Feature Article: Winter Fishing

Back to basics: Winter fishing has its challenges

BY RICH LINGOR/Special to Western Outdoor News Published: Jan 17, 2019

It can also be a good teacher of fish behavior and plenty rewarding enough as we bridge the gap ’til spring

Winter fishing presents its own unique challenges to the West Coast angler. Most of our local fisheries are home to several warm water species. The good news about this diversity is that different types of fish react independently to temperature changes and comfort zones can be slightly different for each species. When one species becomes inactive, others may still be in the mood to play.

Throughout the summer, long days of sunshine combined with warm nights build up to create a layer of warmth on the water’s surface. Too much of this warm water can send fish deeper or looking for shade until fall’s cooler, shorter days and longer nights make the surface temperature comfortable again. As the year moves into winter, the cool days and nights accumulate and cause the warm surface water to continue to cool and mix with the warmer layer beneath the upper surface. With enough cold weather, the cold upper layer can become dense and sink through the warm layer. When this “turn over” occurs, it can scramble the preferred depth zones of temperature, dissolved oxygen and even the pH balance of the lake. Until the layers resettle, the fishing puzzle can seem impossible to solve.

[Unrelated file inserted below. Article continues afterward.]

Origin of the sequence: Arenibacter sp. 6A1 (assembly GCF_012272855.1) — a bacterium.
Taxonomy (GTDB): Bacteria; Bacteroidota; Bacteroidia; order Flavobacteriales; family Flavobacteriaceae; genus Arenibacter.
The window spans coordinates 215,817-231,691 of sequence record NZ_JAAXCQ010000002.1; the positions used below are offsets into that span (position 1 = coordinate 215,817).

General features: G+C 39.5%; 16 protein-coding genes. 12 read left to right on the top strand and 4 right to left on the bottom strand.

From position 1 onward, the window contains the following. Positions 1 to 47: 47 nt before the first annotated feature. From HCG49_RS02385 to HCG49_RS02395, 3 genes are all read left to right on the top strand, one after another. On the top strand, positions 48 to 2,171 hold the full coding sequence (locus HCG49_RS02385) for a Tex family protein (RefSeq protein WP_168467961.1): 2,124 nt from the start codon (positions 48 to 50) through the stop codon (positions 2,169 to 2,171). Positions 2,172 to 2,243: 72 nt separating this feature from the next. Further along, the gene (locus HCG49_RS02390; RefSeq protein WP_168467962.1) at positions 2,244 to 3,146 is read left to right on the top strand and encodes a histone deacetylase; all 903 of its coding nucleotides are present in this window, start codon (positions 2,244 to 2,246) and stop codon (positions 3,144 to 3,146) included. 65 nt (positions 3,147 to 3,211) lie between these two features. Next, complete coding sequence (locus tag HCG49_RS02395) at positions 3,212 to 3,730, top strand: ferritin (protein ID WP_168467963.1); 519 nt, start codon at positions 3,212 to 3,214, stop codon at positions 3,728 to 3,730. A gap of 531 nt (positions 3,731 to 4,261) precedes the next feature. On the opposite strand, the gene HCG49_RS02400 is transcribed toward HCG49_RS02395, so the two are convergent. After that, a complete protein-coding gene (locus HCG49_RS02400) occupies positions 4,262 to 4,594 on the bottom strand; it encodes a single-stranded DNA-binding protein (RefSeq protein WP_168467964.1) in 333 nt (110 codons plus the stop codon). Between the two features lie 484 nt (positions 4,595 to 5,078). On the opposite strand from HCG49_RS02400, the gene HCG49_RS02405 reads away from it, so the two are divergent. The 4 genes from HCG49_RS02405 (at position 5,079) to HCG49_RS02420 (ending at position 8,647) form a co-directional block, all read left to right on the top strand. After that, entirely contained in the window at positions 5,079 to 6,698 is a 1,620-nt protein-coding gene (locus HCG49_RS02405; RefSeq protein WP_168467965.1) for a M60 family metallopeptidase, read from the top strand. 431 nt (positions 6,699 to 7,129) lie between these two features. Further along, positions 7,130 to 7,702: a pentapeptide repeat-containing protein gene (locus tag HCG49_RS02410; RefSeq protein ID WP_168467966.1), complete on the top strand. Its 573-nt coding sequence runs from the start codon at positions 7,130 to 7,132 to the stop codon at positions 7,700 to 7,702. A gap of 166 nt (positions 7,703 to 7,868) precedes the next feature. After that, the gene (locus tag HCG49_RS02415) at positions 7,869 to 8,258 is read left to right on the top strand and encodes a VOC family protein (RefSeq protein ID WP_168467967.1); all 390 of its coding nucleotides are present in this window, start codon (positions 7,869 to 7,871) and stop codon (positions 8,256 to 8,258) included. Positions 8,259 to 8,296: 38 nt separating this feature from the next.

finesseFINESSE PRESENTATIONS WITH plastic worms are a winter option that can test from deep to shallow bitters.

The good news is that the sudden change of habitability tends to happen to parts of the lake at different times because of varying topography. Some areas might have more protection from icy wind or have more exposure to sunshine. An additional variable can be current from running water or planned draw-downs to accommodate anticipated seasonal storm runoff. Dropping the overall water level will force the fish to relocate. They are forced to abandon the safe cover of flooded brush and water weeds that held fish in the warmer months. Some of the fish will suspend in open water, while others will relocate to hard structure of rock or more dramatic topographical features such as points, channels, depressions, humps or cliffs.

Once they have settled into their winter homes, their locations tend to be much more predictable and dependable, narrowing the search. As morning frost conditions become the prevailing pattern, afternoon fishing can certainly be the best strategy. Sometimes a warm, sunny day will perk up the activity as the water surface temperature creeps up in the second half of the day, and areas that face the southern sky can hold slightly warmer water – and thus as a result, more biting fish.